Of the 13,290 households, 33.50% had children under the age of 18 living with them, 60.70% were married couples living together, 11.00% had a female householder with no husband present, and 24.50% were not families. About 21.80% of all households were made up of individuals, and 10.30% had someone living alone who was 65 years of age or older. The average household size was 2.62 and the average family size was 3.05.
In the county, the population was distributed as 27.00% under the age of 18, 8.00% from 18 to 24, 26.60% from 25 to 44, 24.10% from 45 to 64, and 14.30% who were 65 years of age or older. The median age was 38 years. For every 100 females, there were 95.50 males. For every 100 females age 18 and over, there were 91.10 males.
The median income for a household in the county was $33,347, and for a family was $38,857. Males had a median income of $31,216 versus $20,528 for females. The per capita income for the county was $16,358. 14.90% of the population and 12.30% of families were below the poverty line. Out of the total population, 18.60% of those under the age of 18 and 14.00% of those 65 and older were living below the poverty line.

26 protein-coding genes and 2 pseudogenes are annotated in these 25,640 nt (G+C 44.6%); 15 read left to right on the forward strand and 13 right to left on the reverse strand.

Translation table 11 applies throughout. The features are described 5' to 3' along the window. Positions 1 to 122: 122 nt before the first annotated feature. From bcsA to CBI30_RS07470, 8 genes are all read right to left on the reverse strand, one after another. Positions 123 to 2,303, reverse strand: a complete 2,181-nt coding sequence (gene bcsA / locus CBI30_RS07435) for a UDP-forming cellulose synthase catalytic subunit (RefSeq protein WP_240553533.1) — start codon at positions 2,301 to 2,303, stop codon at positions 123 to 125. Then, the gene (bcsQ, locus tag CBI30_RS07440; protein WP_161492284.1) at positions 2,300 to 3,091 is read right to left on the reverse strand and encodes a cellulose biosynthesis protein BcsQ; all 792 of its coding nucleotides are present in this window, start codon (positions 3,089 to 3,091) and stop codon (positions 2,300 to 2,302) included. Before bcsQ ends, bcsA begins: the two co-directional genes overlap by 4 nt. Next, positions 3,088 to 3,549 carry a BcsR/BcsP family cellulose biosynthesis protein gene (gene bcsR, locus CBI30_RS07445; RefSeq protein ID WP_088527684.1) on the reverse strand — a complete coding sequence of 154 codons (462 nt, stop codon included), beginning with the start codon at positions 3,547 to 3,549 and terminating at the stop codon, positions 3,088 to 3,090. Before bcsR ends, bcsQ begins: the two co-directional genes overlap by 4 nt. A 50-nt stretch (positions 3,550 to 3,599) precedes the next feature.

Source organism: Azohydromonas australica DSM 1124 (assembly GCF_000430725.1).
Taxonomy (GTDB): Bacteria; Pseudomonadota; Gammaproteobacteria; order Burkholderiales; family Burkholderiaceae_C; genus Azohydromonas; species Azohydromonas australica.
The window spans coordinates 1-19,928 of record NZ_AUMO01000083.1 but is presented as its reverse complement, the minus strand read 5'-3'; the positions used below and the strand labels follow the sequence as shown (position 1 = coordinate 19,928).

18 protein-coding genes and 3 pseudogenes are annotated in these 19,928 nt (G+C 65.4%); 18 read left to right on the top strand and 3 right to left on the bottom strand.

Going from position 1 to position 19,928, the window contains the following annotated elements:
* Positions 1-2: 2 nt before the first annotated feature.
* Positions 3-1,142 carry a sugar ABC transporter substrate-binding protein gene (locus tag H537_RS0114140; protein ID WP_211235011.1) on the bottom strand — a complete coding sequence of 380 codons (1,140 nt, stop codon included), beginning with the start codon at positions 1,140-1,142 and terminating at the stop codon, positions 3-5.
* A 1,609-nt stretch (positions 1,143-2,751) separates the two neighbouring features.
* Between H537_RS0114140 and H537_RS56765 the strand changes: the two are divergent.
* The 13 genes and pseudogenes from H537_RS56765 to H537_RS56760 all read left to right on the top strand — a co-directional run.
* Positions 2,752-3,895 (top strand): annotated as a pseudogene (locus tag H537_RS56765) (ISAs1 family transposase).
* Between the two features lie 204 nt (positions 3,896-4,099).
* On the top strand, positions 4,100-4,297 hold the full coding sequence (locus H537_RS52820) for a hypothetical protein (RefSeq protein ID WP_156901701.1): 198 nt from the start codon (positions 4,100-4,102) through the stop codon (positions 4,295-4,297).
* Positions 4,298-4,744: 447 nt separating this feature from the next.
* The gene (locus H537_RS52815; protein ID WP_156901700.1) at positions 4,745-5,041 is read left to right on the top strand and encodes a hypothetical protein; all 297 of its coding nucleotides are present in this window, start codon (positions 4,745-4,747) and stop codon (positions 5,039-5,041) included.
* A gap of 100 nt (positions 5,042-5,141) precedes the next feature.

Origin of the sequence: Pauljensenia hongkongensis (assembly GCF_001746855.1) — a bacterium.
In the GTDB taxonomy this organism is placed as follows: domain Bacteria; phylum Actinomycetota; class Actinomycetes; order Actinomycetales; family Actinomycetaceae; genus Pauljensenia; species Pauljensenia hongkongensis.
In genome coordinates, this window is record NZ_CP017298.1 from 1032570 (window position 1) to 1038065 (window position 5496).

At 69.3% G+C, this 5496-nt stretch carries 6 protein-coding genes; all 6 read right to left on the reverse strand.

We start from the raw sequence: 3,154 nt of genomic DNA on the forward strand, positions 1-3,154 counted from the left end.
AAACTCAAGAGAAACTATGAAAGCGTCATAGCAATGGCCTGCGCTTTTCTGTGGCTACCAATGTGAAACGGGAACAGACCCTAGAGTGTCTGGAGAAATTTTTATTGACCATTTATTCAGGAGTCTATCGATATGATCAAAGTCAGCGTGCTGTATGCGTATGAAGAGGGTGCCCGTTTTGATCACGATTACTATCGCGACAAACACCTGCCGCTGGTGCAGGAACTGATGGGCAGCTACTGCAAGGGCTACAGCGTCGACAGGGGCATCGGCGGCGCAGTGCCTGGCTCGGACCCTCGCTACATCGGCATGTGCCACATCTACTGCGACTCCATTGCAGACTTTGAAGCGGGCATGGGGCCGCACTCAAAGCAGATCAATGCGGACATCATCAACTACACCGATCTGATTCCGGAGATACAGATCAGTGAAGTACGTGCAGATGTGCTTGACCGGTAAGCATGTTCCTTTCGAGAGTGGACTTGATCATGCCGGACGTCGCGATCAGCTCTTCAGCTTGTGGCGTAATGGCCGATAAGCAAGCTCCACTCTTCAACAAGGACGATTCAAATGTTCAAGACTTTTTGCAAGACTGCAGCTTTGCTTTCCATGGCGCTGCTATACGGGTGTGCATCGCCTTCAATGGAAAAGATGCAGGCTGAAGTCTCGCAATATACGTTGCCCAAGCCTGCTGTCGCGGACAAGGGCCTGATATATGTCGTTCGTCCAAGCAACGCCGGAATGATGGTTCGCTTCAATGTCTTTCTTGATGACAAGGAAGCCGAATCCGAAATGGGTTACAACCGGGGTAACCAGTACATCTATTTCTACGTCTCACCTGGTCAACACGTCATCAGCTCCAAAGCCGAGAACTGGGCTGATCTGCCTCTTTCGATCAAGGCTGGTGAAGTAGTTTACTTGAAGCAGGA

Upshur County, along with Marion County, is part of the 115th Judicial District of Texas. The presiding judge of the 115th Judicial District is Judge Dean Fowler. Prior to serving as judge of the 115th Judicial District, Fowler served as the Upshur County Judge from January 1, 2003 until December 31, 2018.
Per the Texas Constitution of 1876, the chief administrative body of Upshur County is the five-member Upshur County Commissioners Court. The County Judge is elected separately. The county road maintenance is administrated by the County Road Administrator. This system was adopted in Upshur County in November 2002 and reaffirmed by two subsequent elections. The commissioners court oversees all of the Upshur County government's operations.